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Lindt Classic Recipe Milk Chocolate Bar

Lindt Classic Recipe Milk Chocolate Bar

Per Serving (7 pieces): 160 cal, 9 g fat (5 g saturated fat), 35 mg sodium, 17 g carbs (1 g fiber, 15 g sugar), 3 g protein

When it comes to heavy metals, milk chocolate is a much safer choice than dark chocolate in general. That's because "it has less cocoa solids," CR notes, thereby making it less susceptible to contamination. So, it's probably no surprise that not one of the five milk chocolate bars included in CR's most recent study actually scored poorly on the heavy metal tests. Yet, of those five, this Lindt variety exhibited the absolute lowest level of lead and second-lowest amount of cadmium. In fact, it showed the lowest lead levels of any product in the entire study. A 4.4-ounce bar costs $4.59 on Lindt's website.

Ghirardelli Premium Baking Bittersweet Chocolate Chips 60% Cacao

Ghirardelli chocolate chips

Per Serving (17 chips): 80 cal, 6 g fat (3.5 g saturated fat), 0 mg sodium, 8 g carbs (1 g fiber, 6 g sugar), <1 g protein

A full dozen brands of chocolate chips were included in CR's latest heavy metal study, and only two flunked the lead test. Ghirardelli got the overall best result in this worst metal category, beating out Nestlé, Whole Foods' 365, Lily's, and Costco's Kirkland Signature brand, among others. Ghirardelli also tested well below CR's limits for cadmium, too. You can get a standard 20-ounce bag of these chocolate chips from Amazon, Kroger, Target, Walmart, and other major retailers, or order a five-pound bag directly from the manufacturer for $52.95.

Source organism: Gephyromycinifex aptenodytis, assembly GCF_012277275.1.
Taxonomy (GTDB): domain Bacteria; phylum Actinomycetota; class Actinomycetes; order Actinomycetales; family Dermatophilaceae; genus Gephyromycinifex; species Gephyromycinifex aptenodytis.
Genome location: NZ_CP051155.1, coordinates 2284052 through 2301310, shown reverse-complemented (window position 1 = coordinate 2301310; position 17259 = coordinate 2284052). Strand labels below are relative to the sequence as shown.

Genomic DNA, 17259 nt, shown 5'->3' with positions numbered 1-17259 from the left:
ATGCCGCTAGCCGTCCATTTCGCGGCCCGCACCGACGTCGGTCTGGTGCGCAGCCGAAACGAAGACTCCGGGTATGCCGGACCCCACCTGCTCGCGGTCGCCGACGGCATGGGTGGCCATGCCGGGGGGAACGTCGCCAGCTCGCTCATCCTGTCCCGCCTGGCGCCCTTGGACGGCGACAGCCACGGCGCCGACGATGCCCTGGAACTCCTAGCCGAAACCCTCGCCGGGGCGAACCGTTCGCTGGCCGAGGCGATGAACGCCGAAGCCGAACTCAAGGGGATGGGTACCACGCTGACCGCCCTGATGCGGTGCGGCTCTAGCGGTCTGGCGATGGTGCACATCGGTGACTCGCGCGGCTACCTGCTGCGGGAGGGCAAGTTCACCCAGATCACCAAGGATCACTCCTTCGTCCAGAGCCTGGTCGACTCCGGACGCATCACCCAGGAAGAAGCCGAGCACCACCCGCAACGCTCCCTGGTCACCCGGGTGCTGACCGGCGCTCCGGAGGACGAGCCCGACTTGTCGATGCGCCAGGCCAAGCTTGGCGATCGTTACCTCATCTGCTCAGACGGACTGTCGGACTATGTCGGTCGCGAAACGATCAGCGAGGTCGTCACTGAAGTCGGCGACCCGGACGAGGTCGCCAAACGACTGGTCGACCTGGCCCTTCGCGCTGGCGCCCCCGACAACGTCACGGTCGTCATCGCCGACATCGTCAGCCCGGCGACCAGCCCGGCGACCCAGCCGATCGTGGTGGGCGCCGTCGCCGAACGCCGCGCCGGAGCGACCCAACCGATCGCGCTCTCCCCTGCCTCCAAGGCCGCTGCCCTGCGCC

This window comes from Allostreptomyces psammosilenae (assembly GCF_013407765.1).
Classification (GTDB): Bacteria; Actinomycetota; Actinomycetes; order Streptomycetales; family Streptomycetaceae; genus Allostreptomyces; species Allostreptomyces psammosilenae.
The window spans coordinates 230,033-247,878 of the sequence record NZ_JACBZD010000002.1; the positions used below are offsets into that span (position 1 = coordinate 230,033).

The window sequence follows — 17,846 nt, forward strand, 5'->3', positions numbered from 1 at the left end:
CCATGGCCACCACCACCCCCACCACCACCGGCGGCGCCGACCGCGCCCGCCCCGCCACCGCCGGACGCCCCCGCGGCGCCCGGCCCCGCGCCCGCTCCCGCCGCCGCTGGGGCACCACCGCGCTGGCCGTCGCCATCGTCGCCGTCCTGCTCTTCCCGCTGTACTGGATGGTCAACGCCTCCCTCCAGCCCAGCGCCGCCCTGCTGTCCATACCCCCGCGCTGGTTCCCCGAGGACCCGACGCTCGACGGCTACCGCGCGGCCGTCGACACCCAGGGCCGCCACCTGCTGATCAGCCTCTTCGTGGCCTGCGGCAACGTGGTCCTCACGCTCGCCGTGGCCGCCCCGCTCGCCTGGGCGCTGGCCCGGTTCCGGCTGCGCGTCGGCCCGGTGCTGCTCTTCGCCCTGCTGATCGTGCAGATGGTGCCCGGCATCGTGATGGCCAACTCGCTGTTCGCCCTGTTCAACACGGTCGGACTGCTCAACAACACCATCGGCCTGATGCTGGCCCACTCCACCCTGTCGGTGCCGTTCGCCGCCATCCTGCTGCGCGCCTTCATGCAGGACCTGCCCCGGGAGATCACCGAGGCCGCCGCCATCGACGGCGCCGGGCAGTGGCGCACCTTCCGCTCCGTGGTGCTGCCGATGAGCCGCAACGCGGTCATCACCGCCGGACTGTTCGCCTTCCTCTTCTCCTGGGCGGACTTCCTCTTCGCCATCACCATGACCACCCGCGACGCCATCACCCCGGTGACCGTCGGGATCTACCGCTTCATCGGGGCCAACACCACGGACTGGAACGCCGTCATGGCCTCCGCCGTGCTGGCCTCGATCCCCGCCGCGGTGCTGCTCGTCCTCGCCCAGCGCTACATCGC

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Navitas Organics Organic Cacao Powder

Navitas Organics Organic Cocoa Powder
Navitas Organics

Per Serving (1 tbsp): 25 cal, 0.5 g fat (0 g saturated fat), 0 mg sodium, 3 g carbs (2 g fiber, O g sugar), 2 g protein

Of all the chocolate products on the market, cocoa powder is probably the riskiest in terms of heavy metals, because it's "almost all cocoa solids," CR notes, making it highly susceptible to contamination. Scientists with the consumer watchdog group tested six different cocoa powder brands in the latest survey, and Navitas Organics had the lowest levels of both lead and cadmium within the entire category. CR points out that Navitas actually conducts its own testing to ensure low levels of toxic metals in its products. In fact, the company devotes an entire page of its website to the heavy metal issue. "All of our finished cacao products are tested for heavy metals using third party, independent labs," according to the Navitas. "Usually—but not always—trace amounts of lead and cadmium are present in the results. We monitor these levels carefully to ensure that they are within a normal to low range for cacao." An eight-ounce package of the brand's best-selling cacao powder costs $9.99 on the company's website.